Mandy – Movie Review – A fever dream of visceral insanity.

Mandy tells the story of a couple whose peaceful harmony is brutally shattered by a nightmarish hippie cult, which propels Red (Nicolas Cage) into a surreal rampage of vengeance, after they capture his girlfriend.

I’d like to make one thing clear straight away. I haven’t seen a film like this before. It becomes very apparent early on that director Panos Cosmatos had a crystal clear vision for what he wanted to do with this film. I’m happy to say that he along with Cinematographer Benjamin Loeb have crafted an artistically mesmerising tale of vengeance. This film is going to linger in my mind for a long time.

At the centre of this narrative is Red portrayed by Nicolas Cage, a man who’s peaceful haven-like home is turned upside down by the arrival of a sinister cult. Cage is excellent here, projecting intense emotions on screen rarely with the assistance of dialogue and mostly using his facial expressions. He also seems right at home when it comes to playing into the crazier tendencies that this role brings. If you are someone who enjoys watching Nic Cage when he overacts, then you’ll love what he’s doing here. He goes full Nic Cage with his performance in the second half of the film, but he does it in such a subdued manner which prevents it from feeling like he’s overacting. His girlfriend Mandy is portrayed by Andrea Riseborough. She was captivating each time she was on screen, and just like Nic she was able to convey so much through her eyes and facial expressions.

Tonally the film strikes a strong balance between a sinister intensity, and near absurdity. You may find yourself laughing every now and again at what’s occurring, but the film is well aware that it’s likely to receive such reaction from you. This results in a wild experience that is very entertaining to watch, especially when things start to escalate during the films second half. The narrative itself as well as the visuals bare a surreal and nightmarish quality to them. Benjamin Loeb’s cinematography is often heavy on the vivid colours, but that helps draw you into a trance-like state as you become fully absorbed by the visuals. The bold and unforgiving use of colour made me think of Dario Argento’s Suspiria. The narrative itself will keep you thinking through out the run time, but also after the film ends. It’s very illusive in that sense, it certainly leaves you with things interpret your own way.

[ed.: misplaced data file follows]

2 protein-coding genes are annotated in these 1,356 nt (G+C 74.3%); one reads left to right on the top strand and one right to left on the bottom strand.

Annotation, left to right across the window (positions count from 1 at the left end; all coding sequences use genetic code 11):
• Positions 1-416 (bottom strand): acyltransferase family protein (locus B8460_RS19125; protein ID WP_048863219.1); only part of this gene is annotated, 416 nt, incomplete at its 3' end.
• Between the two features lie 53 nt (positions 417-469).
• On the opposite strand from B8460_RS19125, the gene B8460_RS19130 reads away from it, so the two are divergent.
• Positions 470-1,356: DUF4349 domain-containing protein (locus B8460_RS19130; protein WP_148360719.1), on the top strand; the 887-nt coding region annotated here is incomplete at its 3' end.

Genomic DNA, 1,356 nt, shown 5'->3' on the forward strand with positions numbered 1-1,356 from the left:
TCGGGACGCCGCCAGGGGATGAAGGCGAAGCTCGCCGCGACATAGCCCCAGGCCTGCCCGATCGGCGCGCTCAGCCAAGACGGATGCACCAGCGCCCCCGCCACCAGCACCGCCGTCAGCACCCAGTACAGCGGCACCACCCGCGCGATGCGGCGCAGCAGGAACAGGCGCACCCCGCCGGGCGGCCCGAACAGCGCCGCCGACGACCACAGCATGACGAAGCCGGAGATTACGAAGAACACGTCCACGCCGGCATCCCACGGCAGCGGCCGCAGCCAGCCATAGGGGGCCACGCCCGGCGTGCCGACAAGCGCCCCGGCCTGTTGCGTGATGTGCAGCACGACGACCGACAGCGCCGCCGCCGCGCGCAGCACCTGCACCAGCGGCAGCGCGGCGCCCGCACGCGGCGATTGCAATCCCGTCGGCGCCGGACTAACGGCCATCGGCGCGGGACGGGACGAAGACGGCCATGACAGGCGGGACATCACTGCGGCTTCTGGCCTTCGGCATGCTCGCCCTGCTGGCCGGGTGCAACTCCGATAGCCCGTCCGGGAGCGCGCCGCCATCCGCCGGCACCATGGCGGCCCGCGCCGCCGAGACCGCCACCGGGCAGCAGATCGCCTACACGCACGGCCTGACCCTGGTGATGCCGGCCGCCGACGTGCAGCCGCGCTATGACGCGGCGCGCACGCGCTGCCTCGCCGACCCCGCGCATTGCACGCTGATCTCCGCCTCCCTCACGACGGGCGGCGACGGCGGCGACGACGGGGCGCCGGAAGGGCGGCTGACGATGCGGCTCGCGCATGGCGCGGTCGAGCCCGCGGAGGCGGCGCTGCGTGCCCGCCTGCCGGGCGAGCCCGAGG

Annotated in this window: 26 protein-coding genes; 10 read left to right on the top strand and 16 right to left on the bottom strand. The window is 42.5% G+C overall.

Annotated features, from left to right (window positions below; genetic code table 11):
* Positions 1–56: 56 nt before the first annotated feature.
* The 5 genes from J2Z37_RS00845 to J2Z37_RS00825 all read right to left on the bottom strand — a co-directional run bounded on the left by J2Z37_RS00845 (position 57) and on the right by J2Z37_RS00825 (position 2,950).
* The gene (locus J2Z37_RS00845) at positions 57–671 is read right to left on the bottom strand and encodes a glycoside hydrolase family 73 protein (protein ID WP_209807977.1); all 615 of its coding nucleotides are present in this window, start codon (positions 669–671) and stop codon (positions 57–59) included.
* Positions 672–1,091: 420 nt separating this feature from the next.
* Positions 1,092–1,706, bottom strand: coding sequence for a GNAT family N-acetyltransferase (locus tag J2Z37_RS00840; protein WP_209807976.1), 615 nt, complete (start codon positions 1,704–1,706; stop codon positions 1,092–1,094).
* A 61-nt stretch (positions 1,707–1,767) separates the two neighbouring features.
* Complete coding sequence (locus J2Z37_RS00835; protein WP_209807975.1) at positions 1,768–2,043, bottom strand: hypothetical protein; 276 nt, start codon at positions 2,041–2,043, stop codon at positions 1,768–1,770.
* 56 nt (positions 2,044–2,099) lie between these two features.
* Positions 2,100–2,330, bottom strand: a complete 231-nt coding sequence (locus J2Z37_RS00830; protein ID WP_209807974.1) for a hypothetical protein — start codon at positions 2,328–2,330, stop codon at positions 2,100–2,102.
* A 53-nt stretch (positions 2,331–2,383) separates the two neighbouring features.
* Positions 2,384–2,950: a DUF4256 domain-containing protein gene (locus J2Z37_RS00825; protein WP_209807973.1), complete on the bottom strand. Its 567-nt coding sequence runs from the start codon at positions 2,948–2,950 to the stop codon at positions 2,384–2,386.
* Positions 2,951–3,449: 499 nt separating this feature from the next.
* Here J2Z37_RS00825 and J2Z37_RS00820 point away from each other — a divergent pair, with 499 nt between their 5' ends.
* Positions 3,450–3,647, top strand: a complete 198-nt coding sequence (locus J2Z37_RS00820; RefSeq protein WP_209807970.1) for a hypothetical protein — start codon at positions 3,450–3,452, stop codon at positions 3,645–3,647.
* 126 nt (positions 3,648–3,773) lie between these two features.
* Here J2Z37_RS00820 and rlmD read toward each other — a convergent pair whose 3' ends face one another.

Panos Cosmatos’ direction was impressive, especially during the many scenes where the mayhem starts to ensue. There’s a number of set pieces in which he displays a level of finesse behind the camera, to ensure that it’s always clear to see what’s occurring. There are a few moments where the film is essentially assaulting your senses with it’s imagery, and those moments are very engrossing and almost hypnotic. They certainly stand out among the most memorable of the film. The musical score was composed by the late, Johann Jóhannsson. The metal inspired instrumentation matches the intensity, and accompanies the imagery perfectly.

Overall, Mandy is a surreal nightmare brought to life with solid direction, stunning cinematography and a terrific performance from Nicolas Cage. If I were to describe the film with three words I’d choose, vivid, visceral and insanity. It felt like a fever dream of pure madness.

★ ★ ★ ★ ★

(5 Stars out of 5)

-T. Graham.

Mandy – Starring Nicolas Cage, Andrea Riseborough, Linus Roache and Bill Duke.

Directed by Panos Cosmatos.

Now showing in cinemas.

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